PHUKET: Research from the Grant Thornton International Business Report (IBR) has found that the enthusiasm Brazilian businesses held for hosting the 2014 FIFA World Cup plummeted over the past two years leading up to the event. However, while few business leaders predicted increased investment or increased profits as a result of Brazil hosting the competition, there is hope that infrastructure improvements and the influx of tourists will provide enduring legacies.
Andrew McBean, Partner of Grant Thornton in Thailand and a specialist in the AEC said, “The big sporting events usually bring huge amounts of growth to the hosting country. For example, it was estimated that the economic impact of the London Olympic games was 551 billion baht (9.9bn pounds) to the UK in 2012 alone. However, the withdrawal on April 17 by the Vietnamese Government from hosting the 2019 Asian Games is a reminder that very careful consideration and planning needs to be given to hosting such events in emerging markets. Such a study needs to assess both economic and social impacts.”
The IBR reveals that the proportion of Brazilian business leaders who believed hosting the World Cup would translate to faster economic growth fell from 80% in Q1-2012 to just 33% by Q1-2014. Similarly, just 11% of businesses planned to make extra investments for the tournament, compared to 23% in 2012. A further 19% of businesses expected their profits to rise, and 52% expected the tourism sector to see the biggest pickup in activity.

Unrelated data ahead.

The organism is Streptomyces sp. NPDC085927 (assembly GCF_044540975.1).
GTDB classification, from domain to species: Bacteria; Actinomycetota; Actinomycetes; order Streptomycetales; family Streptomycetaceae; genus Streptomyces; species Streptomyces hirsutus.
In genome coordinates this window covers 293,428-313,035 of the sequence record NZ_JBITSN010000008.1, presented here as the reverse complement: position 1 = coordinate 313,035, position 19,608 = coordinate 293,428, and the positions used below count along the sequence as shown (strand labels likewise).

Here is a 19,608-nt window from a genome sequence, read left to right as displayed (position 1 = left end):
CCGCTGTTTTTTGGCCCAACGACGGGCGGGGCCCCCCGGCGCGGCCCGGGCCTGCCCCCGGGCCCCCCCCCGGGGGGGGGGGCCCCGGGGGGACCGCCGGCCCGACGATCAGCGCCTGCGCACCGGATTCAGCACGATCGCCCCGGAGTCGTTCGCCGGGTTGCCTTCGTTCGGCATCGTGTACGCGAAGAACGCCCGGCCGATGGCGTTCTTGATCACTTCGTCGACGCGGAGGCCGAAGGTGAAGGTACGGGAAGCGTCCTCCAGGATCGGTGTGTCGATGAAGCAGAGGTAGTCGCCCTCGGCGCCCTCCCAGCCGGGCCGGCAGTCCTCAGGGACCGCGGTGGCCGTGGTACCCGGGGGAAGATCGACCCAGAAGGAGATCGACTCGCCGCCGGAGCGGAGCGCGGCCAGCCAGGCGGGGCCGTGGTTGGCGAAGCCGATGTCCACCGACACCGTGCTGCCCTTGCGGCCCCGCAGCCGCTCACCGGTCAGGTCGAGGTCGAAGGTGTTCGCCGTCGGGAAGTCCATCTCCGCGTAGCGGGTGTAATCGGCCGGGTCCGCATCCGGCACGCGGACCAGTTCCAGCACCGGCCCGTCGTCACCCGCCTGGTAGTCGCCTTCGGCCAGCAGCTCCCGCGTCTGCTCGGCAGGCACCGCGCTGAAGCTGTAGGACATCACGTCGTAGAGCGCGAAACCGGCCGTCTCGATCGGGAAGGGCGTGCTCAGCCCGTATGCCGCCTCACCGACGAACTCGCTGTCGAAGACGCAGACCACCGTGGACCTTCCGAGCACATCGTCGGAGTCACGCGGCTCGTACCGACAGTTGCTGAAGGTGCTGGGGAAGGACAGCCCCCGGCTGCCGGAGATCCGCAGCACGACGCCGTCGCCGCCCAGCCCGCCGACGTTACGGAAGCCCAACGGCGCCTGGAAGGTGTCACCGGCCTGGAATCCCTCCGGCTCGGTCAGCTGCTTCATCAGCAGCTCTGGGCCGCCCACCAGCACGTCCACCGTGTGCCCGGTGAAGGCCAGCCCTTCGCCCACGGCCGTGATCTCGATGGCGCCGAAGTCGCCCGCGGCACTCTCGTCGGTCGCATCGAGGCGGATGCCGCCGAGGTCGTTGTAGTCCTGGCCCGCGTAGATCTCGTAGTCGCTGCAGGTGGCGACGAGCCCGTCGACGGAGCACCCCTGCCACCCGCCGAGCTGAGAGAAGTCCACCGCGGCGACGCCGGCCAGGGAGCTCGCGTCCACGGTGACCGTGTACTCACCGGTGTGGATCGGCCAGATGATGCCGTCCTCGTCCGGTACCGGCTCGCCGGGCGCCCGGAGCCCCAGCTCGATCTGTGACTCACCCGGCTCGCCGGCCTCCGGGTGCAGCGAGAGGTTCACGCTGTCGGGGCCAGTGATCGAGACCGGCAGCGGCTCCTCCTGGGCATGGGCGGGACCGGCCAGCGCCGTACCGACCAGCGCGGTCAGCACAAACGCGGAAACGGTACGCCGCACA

More than two in five business leaders expected infrastructure investments – particularly those in the transport sector – to be the most enduring legacy of the games (42%), with a further quarter expecting a greater influx of tourists (26%). However, almost a third believed stadium construction in their city disrupted daily life and just 40% believed the stadium will be well used once the tournament is over.
“The important thing after the tournament is finished is the asset management. Of key concern is how to manage and utilize these in the future. Like the Bird’s Nest in Beijing and Cape Town’s Green Park Stadium, it is hard to see the Amazon Arena in Manaus being well used after the tournament. However, there are good examples to follow so that stadia do not fall into disuse, particularly that of the east of London following the 2012 Olympic Games. The event allowed this previously derelict part of the UK capital to be modernized and it has subsequently attracted significant commercial and residential investment,” explained Mr McBean.
“Thailand has hosted a record for Asian Games with the most recent in 1998, however, before submitting any further proposals, it is worth pausing and performing deep economic and social studies using updated models and experiences,” added Mr McBean.